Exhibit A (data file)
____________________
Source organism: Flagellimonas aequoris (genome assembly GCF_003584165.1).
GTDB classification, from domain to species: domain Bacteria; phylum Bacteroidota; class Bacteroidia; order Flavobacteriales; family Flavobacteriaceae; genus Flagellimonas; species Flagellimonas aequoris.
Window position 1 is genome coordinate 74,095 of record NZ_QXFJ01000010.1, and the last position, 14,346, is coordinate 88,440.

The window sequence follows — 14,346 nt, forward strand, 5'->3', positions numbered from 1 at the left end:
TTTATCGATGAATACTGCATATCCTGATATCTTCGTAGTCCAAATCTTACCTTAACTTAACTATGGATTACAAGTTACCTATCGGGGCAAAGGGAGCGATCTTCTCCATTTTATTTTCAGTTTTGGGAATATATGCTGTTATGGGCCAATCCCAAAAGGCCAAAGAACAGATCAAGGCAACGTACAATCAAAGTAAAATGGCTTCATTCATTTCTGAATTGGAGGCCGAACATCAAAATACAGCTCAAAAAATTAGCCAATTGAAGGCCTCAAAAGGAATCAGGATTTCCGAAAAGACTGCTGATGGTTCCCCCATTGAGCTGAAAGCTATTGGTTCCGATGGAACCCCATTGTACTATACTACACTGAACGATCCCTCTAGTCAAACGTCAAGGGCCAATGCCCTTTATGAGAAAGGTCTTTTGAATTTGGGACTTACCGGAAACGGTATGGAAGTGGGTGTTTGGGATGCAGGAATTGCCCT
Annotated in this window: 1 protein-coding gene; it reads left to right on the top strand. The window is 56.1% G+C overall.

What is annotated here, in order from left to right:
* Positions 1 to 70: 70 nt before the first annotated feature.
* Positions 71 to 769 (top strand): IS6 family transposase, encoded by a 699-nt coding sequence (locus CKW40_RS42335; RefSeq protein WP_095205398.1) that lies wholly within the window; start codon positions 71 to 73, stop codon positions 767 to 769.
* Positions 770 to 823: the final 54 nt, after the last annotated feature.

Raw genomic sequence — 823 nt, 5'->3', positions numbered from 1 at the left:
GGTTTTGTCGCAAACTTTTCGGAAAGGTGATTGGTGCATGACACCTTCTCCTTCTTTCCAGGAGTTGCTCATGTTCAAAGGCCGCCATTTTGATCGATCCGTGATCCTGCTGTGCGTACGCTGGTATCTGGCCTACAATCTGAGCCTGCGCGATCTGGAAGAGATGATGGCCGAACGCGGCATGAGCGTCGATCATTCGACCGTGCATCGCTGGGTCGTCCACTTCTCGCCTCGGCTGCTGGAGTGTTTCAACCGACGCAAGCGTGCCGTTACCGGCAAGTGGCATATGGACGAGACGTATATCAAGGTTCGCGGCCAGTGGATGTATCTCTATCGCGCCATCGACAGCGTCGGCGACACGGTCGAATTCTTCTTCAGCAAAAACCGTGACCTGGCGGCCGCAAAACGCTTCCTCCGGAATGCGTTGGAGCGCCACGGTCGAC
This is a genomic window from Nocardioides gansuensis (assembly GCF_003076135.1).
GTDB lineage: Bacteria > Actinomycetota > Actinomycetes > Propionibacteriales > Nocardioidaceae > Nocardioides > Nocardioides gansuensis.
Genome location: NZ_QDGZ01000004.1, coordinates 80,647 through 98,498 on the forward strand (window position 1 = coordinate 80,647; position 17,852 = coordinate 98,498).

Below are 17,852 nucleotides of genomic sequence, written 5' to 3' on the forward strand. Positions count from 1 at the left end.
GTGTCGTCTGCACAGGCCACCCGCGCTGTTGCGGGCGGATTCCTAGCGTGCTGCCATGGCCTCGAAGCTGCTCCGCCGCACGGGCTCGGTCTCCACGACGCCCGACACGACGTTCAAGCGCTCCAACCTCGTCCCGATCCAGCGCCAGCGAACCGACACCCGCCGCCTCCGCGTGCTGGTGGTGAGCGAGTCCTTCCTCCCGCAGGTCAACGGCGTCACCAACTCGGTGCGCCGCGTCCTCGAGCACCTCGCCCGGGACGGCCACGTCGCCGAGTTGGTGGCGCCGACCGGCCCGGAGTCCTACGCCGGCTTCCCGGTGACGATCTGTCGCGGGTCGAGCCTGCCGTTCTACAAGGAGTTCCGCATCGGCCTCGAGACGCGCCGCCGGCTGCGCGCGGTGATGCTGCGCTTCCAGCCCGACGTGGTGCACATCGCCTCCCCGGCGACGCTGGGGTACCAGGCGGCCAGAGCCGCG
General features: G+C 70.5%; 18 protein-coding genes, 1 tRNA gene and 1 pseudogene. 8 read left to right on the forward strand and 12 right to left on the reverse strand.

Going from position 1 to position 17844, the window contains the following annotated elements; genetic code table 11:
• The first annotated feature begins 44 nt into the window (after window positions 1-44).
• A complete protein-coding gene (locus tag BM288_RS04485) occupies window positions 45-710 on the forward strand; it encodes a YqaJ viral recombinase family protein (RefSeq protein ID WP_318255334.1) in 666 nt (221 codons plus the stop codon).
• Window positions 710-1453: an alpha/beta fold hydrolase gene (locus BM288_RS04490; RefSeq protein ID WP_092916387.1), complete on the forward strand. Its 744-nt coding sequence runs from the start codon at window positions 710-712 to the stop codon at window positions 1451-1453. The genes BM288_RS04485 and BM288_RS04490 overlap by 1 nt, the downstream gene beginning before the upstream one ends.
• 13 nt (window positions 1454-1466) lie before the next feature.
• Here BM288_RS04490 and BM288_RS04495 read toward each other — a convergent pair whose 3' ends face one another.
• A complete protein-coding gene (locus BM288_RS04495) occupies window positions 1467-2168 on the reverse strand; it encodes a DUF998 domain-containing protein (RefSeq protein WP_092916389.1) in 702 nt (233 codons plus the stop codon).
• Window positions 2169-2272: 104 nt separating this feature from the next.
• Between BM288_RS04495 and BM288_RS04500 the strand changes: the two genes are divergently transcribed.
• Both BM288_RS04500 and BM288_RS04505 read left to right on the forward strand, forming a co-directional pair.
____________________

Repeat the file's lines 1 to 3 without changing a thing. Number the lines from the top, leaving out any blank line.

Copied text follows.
Source organism: Flagellimonas aequoris (genome assembly GCF_003584165.1).
GTDB classification, from domain to species: domain Bacteria; phylum Bacteroidota; class Bacteroidia; order Flavobacteriales; family Flavobacteriaceae; genus Flagellimonas; species Flagellimonas aequoris.
Window position 1 is genome coordinate 74,095 of record NZ_QXFJ01000010.1, and the last position, 14,346, is coordinate 88,440.